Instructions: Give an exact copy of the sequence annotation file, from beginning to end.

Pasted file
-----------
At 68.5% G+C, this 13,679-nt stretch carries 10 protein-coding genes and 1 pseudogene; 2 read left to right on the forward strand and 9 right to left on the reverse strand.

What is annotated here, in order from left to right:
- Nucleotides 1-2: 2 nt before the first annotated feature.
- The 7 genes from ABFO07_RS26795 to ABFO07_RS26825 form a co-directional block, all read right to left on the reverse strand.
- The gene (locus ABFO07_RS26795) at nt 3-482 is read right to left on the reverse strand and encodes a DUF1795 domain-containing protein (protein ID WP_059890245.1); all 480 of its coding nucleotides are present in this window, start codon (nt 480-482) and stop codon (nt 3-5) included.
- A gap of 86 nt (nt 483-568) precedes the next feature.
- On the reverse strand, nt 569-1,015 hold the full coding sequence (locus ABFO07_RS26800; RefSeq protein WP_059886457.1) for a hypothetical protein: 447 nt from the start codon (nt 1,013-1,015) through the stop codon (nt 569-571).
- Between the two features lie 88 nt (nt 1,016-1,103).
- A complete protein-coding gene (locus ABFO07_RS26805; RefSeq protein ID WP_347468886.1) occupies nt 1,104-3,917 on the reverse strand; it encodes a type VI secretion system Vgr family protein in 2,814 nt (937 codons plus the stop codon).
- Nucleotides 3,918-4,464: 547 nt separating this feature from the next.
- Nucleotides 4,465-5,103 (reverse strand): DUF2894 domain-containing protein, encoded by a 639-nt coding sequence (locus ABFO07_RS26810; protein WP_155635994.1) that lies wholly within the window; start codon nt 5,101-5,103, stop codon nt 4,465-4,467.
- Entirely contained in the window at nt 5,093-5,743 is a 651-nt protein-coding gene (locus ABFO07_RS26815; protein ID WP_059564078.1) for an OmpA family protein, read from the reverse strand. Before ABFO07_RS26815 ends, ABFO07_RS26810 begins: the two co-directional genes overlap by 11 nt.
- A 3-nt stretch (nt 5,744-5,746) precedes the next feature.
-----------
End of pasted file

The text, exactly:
At 68.5% G+C, this 13,679-nt stretch carries 10 protein-coding genes and 1 pseudogene; 2 read left to right on the forward strand and 9 right to left on the reverse strand.

What is annotated here, in order from left to right:
- Nucleotides 1-2: 2 nt before the first annotated feature.
- The 7 genes from ABFO07_RS26795 to ABFO07_RS26825 form a co-directional block, all read right to left on the reverse strand.
- The gene (locus ABFO07_RS26795) at nt 3-482 is read right to left on the reverse strand and encodes a DUF1795 domain-containing protein (protein ID WP_059890245.1); all 480 of its coding nucleotides are present in this window, start codon (nt 480-482) and stop codon (nt 3-5) included.
- A gap of 86 nt (nt 483-568) precedes the next feature.
- On the reverse strand, nt 569-1,015 hold the full coding sequence (locus ABFO07_RS26800; RefSeq protein WP_059886457.1) for a hypothetical protein: 447 nt from the start codon (nt 1,013-1,015) through the stop codon (nt 569-571).
- Between the two features lie 88 nt (nt 1,016-1,103).
- A complete protein-coding gene (locus ABFO07_RS26805; RefSeq protein ID WP_347468886.1) occupies nt 1,104-3,917 on the reverse strand; it encodes a type VI secretion system Vgr family protein in 2,814 nt (937 codons plus the stop codon).
- Nucleotides 3,918-4,464: 547 nt separating this feature from the next.
- Nucleotides 4,465-5,103 (reverse strand): DUF2894 domain-containing protein, encoded by a 639-nt coding sequence (locus ABFO07_RS26810; protein WP_155635994.1) that lies wholly within the window; start codon nt 5,101-5,103, stop codon nt 4,465-4,467.
- Entirely contained in the window at nt 5,093-5,743 is a 651-nt protein-coding gene (locus ABFO07_RS26815; protein ID WP_059564078.1) for an OmpA family protein, read from the reverse strand. Before ABFO07_RS26815 ends, ABFO07_RS26810 begins: the two co-directional genes overlap by 11 nt.
- A 3-nt stretch (nt 5,744-5,746) precedes the next feature.